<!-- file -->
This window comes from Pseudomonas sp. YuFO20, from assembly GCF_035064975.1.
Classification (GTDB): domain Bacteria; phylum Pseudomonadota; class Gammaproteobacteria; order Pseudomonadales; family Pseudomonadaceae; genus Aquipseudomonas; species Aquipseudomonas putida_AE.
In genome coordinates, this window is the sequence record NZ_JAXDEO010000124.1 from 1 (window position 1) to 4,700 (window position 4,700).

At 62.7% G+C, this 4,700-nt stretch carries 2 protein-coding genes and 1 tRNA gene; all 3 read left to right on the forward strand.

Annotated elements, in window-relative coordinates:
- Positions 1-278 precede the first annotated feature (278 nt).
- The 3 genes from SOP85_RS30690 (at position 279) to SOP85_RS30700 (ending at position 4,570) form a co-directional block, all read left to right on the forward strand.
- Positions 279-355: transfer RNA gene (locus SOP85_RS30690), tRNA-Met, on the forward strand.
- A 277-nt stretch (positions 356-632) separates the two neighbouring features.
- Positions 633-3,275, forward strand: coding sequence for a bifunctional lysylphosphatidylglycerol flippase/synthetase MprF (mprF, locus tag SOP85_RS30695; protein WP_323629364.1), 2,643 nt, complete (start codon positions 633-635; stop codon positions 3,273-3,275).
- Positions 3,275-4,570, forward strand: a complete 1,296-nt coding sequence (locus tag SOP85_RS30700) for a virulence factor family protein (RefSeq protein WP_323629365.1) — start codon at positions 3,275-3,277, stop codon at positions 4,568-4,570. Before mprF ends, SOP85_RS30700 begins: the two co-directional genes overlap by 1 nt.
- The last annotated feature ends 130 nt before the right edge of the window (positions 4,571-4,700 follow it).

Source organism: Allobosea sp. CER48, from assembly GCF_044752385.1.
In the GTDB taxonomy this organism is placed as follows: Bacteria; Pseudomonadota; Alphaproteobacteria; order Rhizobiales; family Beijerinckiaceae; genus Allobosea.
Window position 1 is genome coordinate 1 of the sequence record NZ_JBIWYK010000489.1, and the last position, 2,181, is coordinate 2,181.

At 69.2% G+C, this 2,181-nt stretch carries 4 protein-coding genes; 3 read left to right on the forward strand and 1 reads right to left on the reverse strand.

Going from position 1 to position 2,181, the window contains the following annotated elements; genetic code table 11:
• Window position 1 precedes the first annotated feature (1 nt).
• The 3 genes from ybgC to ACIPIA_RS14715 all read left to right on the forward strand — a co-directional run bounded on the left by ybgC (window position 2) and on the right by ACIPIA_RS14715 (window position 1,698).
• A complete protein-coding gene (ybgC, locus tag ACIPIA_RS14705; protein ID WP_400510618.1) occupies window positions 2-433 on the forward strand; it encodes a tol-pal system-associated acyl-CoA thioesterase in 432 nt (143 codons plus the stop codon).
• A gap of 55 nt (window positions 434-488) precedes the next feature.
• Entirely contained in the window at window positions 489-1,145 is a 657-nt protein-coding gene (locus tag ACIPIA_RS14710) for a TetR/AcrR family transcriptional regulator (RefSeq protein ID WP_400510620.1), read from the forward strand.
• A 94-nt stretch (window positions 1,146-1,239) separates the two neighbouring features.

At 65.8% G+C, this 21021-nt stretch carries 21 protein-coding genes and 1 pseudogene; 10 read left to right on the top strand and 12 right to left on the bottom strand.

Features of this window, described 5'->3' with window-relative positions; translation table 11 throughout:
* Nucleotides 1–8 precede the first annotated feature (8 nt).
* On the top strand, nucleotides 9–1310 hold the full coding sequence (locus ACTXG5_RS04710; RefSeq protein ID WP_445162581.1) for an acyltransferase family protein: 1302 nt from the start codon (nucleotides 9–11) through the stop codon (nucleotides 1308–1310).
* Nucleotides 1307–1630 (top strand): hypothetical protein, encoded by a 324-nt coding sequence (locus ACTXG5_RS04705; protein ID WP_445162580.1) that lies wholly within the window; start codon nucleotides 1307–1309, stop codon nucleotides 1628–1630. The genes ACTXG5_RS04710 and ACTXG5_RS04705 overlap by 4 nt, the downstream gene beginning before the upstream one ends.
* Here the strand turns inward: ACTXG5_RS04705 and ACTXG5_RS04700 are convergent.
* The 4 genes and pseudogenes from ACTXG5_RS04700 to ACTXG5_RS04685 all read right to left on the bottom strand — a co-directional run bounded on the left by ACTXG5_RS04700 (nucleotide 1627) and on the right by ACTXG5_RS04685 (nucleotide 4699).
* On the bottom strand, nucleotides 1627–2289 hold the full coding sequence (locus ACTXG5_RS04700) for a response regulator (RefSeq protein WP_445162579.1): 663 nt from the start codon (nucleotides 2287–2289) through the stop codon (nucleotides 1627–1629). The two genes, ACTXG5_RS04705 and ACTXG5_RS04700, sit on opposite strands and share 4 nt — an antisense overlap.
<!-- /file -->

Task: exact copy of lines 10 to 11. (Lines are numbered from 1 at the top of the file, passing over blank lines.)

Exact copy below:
- Positions 633-3,275, forward strand: coding sequence for a bifunctional lysylphosphatidylglycerol flippase/synthetase MprF (mprF, locus tag SOP85_RS30695; protein WP_323629364.1), 2,643 nt, complete (start codon positions 633-635; stop codon positions 3,273-3,275).
- Positions 3,275-4,570, forward strand: a complete 1,296-nt coding sequence (locus tag SOP85_RS30700) for a virulence factor family protein (RefSeq protein WP_323629365.1) — start codon at positions 3,275-3,277, stop codon at positions 4,568-4,570. Before mprF ends, SOP85_RS30700 begins: the two co-directional genes overlap by 1 nt.